After nearly eight months in open beta, ray tracing has been added to the live branch of Minecraft on Windows 10. The update also includes support for Nvidia’s proprietary DLSS 2.0 rendering technology. The ray-tracing graphical option will be available for AMD users with supported GPUs.
The first screenshots of Minecraft ray tracing were released by Nvidia in August of 2019. An open beta test was launched in April of this year and has received constant tweaks and updates. Minecraft is a cultural juggernaut, with more than 126 million active players worldwide. Images of the lighting engine quickly went viral proving that the game, ten years since its initial release, still has the ability to take your breathe away.
(Picture: Windows Central)
Ray tracing is a digital rendering technique that produces incredibly realistic lighting and shadows. While beautiful, ray tracing is extremely resource-intensive. Minecraft’s quaint art style is an ideal candidate for the innovative lighting system. Nvidia has also announced ray tracing options for other big 2020 titles, including Call of Duty: Black Ops - Cold War and Cyberpunk 2077.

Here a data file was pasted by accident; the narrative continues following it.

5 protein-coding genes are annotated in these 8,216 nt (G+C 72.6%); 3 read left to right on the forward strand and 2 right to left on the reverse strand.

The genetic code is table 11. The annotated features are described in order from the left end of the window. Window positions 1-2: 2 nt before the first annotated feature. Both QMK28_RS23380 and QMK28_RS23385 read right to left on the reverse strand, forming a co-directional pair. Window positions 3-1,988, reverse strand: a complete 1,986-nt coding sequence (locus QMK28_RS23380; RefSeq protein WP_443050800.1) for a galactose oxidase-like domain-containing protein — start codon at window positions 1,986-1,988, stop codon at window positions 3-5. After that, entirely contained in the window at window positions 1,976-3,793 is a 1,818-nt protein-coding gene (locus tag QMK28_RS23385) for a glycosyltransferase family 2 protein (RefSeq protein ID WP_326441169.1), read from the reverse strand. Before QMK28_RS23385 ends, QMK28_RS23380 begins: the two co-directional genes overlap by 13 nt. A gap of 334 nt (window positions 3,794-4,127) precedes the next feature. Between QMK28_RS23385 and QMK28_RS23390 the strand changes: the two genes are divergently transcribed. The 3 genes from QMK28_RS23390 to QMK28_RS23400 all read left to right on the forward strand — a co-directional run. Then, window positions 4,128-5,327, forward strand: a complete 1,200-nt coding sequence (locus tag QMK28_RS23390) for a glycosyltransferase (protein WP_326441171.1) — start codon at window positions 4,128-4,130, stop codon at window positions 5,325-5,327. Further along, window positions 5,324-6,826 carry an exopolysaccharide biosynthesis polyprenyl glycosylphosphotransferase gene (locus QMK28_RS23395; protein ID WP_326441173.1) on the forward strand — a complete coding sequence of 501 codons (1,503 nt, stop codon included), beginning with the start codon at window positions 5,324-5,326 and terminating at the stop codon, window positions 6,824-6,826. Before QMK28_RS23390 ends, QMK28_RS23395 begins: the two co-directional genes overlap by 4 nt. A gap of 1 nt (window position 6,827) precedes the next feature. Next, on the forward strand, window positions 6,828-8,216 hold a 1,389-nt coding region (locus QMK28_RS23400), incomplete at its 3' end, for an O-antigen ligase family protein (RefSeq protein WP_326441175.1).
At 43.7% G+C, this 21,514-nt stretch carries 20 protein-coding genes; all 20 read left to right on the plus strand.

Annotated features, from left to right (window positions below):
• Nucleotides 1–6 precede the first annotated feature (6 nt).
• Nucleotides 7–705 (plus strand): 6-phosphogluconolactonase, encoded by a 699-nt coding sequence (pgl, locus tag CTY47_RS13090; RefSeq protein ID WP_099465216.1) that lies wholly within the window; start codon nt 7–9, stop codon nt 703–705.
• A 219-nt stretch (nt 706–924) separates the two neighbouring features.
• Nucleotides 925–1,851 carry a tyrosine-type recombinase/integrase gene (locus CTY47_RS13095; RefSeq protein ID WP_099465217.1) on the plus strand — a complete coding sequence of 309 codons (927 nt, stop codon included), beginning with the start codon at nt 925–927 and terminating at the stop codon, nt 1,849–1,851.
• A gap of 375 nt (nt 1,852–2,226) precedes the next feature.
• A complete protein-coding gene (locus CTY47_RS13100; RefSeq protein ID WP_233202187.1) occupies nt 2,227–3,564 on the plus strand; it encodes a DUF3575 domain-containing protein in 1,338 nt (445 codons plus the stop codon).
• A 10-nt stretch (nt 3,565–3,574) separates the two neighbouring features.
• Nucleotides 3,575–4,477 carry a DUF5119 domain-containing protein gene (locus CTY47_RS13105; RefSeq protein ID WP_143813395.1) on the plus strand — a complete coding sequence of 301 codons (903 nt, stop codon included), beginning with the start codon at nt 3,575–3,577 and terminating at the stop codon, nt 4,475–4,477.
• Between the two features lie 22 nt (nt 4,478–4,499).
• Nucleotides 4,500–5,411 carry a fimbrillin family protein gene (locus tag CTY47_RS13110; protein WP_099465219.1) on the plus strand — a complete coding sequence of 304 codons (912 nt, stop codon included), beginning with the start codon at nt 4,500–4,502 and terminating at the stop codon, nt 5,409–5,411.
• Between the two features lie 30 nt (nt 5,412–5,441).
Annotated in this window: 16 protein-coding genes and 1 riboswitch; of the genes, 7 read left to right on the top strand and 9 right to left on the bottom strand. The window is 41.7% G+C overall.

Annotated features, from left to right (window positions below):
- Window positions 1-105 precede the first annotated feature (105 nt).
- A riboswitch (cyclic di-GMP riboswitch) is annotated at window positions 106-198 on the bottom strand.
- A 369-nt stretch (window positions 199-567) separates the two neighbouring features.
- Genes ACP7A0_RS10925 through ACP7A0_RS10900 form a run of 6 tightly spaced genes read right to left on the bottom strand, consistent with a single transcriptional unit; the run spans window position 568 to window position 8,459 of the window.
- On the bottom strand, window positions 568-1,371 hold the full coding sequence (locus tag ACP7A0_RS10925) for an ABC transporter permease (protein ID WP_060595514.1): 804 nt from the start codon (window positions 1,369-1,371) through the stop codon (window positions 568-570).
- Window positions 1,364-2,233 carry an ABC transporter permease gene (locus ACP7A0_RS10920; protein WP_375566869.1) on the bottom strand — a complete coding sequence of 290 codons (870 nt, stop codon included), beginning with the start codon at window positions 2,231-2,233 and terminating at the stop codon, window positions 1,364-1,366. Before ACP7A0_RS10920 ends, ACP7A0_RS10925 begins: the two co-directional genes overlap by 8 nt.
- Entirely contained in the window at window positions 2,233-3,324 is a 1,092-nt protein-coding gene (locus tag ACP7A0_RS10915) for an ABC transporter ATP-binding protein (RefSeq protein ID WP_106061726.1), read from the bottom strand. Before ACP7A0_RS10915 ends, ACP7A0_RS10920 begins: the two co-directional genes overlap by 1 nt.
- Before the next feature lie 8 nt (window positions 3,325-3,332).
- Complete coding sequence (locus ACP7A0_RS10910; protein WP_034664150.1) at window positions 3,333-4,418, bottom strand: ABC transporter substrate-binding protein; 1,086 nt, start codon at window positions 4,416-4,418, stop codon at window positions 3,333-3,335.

Minecraft’s low system strain is further aided by Nvidia’s DLSS 2.0 rendering tech, which is now supported in the live patch. Deep Learning Super Sampling can reduce the number of pixels rendered by up to 75% while not impacting image quality. DLSS goes hand-in-hand with the intensive needs of ray tracing tech.
To celebrate the dynamic lighting system, two more official RTX worlds have been added. Dungeon Dash RTX by Bookworm features medieval villages and an expansive treehouse above a parkour challenge cavern.
Colosseum RTX by Banv is a lavish reimagining of the Hellenic stadium. Both worlds are built to show off the lighting. There’s plenty of fire, lava, and corridors positioned perfectly for the sun to peek through.
Their inclusion brings the total number of RTX worlds to 15. Minecraft ray tracing will work with supported texture packs and on user-created worlds.